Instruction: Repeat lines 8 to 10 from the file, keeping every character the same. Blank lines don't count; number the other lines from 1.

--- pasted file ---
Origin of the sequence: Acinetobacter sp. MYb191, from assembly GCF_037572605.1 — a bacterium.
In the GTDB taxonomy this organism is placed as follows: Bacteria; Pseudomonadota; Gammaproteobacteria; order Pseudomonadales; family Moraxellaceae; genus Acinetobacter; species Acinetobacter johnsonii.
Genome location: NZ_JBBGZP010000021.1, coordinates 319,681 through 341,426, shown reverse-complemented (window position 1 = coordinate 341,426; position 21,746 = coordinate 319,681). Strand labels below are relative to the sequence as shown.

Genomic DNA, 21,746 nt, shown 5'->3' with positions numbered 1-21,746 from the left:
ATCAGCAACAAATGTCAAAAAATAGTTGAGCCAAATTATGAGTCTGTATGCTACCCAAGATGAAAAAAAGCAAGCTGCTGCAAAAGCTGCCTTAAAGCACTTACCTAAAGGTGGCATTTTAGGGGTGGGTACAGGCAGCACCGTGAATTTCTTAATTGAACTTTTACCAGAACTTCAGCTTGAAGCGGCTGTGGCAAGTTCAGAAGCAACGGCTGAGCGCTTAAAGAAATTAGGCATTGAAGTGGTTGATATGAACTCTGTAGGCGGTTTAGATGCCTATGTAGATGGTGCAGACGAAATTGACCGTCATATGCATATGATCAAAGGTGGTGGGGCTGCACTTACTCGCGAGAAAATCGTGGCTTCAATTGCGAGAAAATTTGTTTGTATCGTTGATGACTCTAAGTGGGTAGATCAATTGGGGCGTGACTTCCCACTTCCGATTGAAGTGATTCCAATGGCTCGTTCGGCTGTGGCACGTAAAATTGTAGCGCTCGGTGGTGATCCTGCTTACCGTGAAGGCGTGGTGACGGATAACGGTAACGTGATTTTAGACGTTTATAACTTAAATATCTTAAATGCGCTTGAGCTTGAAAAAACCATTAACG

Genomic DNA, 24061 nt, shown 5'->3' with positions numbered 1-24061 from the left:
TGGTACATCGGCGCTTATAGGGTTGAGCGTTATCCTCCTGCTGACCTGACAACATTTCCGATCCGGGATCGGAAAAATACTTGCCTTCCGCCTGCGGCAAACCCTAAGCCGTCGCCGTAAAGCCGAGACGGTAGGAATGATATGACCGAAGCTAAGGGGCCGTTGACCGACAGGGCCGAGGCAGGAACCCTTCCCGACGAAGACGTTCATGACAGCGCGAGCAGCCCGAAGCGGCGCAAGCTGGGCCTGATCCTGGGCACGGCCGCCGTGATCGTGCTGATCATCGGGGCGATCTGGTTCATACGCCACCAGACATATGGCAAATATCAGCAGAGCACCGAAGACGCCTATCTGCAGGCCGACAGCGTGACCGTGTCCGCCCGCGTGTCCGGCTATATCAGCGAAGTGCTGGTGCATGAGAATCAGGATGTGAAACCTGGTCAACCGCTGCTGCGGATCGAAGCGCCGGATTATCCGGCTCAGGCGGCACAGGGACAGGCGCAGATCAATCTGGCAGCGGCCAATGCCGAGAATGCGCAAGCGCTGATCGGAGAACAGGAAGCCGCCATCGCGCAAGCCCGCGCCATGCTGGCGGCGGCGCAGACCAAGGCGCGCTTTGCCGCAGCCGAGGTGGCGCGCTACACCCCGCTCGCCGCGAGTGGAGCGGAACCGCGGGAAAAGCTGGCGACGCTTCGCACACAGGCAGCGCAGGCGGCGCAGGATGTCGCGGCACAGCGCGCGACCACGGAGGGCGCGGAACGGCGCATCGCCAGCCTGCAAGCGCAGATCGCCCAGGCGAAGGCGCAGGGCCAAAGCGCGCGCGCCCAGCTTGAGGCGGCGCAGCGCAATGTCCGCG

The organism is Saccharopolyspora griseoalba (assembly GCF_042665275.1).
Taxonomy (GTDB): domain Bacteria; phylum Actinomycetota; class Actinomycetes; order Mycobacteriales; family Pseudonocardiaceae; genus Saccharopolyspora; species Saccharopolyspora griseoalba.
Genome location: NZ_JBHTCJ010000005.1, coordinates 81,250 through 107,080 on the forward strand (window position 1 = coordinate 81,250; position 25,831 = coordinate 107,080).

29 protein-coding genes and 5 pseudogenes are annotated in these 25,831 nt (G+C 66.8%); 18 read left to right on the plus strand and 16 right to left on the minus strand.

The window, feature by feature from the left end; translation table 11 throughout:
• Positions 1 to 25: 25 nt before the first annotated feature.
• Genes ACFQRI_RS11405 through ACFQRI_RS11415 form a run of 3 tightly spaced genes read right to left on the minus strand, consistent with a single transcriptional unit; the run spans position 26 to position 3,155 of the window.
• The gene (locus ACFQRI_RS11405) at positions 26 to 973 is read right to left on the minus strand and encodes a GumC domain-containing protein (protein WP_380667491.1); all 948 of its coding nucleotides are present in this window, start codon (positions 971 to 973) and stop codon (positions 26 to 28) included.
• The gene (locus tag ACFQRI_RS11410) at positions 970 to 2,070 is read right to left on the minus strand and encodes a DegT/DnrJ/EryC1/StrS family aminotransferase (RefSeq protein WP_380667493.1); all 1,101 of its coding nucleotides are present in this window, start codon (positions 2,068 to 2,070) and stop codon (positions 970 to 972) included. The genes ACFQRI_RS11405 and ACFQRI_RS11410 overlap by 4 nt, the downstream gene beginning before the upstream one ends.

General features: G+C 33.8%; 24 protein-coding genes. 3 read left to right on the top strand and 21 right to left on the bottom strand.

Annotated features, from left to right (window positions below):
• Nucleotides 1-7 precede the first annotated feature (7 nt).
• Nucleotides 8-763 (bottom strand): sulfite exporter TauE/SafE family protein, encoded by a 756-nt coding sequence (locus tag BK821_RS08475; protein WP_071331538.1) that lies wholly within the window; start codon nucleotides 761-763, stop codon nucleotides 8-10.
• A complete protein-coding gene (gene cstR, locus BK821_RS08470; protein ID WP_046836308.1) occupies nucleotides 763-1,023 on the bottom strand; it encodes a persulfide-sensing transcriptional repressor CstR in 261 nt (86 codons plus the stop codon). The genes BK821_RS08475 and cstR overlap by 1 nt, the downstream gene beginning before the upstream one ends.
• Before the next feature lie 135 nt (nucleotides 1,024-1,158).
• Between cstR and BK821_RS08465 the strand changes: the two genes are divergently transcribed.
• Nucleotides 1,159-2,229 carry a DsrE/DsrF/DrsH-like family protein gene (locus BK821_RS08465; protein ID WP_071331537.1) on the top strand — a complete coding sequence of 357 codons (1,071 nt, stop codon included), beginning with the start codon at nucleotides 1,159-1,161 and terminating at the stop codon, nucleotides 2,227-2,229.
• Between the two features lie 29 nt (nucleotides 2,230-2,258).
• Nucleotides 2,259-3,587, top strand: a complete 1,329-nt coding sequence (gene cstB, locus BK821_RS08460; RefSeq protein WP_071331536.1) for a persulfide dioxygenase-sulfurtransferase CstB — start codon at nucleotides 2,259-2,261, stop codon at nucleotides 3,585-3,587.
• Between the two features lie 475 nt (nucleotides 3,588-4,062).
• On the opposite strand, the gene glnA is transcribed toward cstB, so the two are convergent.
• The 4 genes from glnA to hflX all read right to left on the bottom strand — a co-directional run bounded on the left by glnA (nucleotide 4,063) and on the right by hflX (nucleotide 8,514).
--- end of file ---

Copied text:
The organism is Saccharopolyspora griseoalba (assembly GCF_042665275.1).
Taxonomy (GTDB): domain Bacteria; phylum Actinomycetota; class Actinomycetes; order Mycobacteriales; family Pseudonocardiaceae; genus Saccharopolyspora; species Saccharopolyspora griseoalba.
Genome location: NZ_JBHTCJ010000005.1, coordinates 81,250 through 107,080 on the forward strand (window position 1 = coordinate 81,250; position 25,831 = coordinate 107,080).